People are always talking about each other behind each other's back.

Should be other's or others' or if they are both ok, and why?

Should be back or backs here?

The effect of each other is confusing me here.

  • Welcome to ELL - which part of the sentence do you think isn't grammatical or natural sounding? – ColleenV Apr 13 '17 at 13:55
  • @ColleenV Would that edit be enough to fix it? – Araucaria - Not here any more. Apr 13 '17 at 14:43
  • I've edited your post to get it reopened, as I think this is probably what's confusing you. If you want to roll back the edit, feel free. (You can explain what is confusing for you in the question) – Araucaria - Not here any more. Apr 13 '17 at 15:07
  • @Araucaria Yep, that will do it. Thanks for taking the time. – ColleenV Apr 13 '17 at 16:19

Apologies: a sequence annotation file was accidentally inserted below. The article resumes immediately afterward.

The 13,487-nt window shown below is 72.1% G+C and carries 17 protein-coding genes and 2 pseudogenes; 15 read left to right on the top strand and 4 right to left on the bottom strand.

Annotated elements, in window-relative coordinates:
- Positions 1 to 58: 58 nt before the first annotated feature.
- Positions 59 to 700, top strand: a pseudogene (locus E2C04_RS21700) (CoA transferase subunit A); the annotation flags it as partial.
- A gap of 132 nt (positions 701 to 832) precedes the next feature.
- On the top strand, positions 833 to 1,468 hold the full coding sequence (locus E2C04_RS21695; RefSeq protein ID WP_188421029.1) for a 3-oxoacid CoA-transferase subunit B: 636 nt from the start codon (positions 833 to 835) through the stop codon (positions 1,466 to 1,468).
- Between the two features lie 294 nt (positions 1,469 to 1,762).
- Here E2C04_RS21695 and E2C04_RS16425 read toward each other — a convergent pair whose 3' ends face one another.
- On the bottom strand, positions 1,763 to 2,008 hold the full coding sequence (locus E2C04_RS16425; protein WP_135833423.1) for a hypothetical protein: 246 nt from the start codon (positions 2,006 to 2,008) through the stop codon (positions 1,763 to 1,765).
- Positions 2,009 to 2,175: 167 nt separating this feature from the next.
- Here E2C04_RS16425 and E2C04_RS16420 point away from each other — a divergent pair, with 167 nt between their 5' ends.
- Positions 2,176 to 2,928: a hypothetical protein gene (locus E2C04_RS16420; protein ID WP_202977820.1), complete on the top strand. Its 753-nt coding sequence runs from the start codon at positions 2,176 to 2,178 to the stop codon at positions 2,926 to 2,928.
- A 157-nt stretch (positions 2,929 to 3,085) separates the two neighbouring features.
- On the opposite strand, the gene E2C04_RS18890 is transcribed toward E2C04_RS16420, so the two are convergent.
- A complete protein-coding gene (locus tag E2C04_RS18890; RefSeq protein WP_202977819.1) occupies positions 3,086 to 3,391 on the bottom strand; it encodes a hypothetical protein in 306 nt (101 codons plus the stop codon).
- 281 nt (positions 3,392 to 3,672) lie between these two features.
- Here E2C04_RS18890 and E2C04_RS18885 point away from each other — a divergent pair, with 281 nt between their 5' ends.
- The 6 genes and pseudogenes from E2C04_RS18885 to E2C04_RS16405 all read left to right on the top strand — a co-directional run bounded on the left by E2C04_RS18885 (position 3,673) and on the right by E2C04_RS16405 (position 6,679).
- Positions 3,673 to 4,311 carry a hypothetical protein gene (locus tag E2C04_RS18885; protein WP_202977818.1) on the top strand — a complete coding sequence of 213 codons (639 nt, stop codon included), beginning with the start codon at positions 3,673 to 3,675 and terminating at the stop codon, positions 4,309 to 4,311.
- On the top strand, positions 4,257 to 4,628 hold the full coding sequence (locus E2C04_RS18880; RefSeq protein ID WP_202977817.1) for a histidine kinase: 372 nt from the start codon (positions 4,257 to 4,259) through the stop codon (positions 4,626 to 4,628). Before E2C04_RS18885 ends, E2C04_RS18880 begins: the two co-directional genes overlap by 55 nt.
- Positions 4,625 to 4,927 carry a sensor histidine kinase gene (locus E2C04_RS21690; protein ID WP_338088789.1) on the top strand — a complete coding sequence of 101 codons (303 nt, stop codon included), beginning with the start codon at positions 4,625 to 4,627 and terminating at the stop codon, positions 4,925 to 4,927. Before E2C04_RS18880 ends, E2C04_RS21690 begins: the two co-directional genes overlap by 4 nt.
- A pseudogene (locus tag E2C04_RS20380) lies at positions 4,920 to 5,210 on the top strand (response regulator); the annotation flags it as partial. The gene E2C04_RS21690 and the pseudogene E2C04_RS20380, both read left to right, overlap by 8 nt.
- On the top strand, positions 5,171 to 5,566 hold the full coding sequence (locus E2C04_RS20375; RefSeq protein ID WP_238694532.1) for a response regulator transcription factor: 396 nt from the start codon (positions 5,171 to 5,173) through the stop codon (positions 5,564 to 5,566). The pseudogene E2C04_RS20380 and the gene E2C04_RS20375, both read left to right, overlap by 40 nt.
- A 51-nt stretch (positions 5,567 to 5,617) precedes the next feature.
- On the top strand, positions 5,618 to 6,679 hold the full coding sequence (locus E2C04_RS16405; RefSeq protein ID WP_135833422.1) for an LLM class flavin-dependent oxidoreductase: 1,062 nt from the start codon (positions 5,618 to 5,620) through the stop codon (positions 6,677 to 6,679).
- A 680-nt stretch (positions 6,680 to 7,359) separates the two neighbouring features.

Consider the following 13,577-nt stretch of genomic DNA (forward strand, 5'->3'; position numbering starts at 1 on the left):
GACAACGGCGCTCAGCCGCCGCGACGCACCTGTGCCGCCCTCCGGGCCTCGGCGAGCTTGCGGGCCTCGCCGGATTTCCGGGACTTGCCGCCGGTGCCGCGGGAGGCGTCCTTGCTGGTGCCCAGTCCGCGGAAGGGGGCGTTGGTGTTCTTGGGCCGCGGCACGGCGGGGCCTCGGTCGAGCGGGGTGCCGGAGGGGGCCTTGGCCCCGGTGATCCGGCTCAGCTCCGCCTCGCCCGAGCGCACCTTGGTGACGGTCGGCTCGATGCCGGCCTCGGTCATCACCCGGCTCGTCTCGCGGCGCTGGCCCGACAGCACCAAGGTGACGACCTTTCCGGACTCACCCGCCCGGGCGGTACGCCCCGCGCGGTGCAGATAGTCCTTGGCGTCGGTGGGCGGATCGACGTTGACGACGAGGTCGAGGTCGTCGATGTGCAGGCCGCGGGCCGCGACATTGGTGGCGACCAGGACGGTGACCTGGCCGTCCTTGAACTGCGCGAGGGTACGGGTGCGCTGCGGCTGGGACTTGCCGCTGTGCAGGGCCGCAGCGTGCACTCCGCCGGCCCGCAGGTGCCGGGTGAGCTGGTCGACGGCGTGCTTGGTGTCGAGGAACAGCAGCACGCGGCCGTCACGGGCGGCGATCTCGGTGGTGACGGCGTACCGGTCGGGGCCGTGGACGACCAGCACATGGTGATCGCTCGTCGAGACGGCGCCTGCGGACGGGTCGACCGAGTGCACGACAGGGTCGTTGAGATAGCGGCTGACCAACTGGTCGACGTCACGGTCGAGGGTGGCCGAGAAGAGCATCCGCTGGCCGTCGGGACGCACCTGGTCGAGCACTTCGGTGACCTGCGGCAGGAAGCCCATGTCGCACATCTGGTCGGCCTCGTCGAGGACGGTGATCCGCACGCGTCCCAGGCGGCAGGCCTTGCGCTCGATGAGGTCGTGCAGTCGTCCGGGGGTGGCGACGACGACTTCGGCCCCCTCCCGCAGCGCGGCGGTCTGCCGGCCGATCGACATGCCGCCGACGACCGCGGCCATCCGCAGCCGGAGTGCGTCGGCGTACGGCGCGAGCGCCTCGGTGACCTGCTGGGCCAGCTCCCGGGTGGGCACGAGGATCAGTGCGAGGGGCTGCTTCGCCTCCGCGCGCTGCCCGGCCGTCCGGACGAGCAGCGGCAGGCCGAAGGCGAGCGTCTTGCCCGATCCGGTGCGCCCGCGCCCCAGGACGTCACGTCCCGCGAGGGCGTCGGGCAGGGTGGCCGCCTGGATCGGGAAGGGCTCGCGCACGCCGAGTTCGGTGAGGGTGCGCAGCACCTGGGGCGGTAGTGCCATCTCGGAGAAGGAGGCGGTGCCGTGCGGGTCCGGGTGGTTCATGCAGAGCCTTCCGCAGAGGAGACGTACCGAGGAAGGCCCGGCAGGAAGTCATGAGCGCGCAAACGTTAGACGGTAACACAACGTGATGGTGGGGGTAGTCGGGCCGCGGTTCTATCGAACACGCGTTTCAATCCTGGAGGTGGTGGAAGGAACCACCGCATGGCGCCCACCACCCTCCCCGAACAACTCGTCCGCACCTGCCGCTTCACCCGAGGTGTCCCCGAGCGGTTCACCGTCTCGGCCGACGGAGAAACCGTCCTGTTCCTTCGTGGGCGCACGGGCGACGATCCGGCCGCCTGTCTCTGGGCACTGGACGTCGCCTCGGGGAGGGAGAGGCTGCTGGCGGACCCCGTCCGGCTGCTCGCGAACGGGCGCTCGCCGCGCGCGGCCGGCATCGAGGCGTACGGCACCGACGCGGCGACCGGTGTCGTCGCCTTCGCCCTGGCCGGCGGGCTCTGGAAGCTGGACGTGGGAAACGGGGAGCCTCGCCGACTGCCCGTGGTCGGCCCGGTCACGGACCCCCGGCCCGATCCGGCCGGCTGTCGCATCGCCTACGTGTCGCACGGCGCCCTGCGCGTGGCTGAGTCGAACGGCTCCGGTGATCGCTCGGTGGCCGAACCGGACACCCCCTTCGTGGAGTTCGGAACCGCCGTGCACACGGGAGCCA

• First decide if the word each indicates a singular other or a plural others, which should then be made possessive. – Davo Apr 13 '17 at 16:47

The sentence is grammatically correct. but you are right, it feels clumsy, and the mixture of singular and plural is uncomfortable. A quick check of google suggests both singular and plural used. The plural, "backs", seems more common.

Talking behind someone's back implies talking about each other, so you don't need to say the first part, and we can look for synonyms for the second. How about:

People are always gossiping about each other.

People are always spreading rumours.

People are always speaking ill of each other. (more formal)

There are also some gendered insults that could be used here, but I couldn't recommend them.

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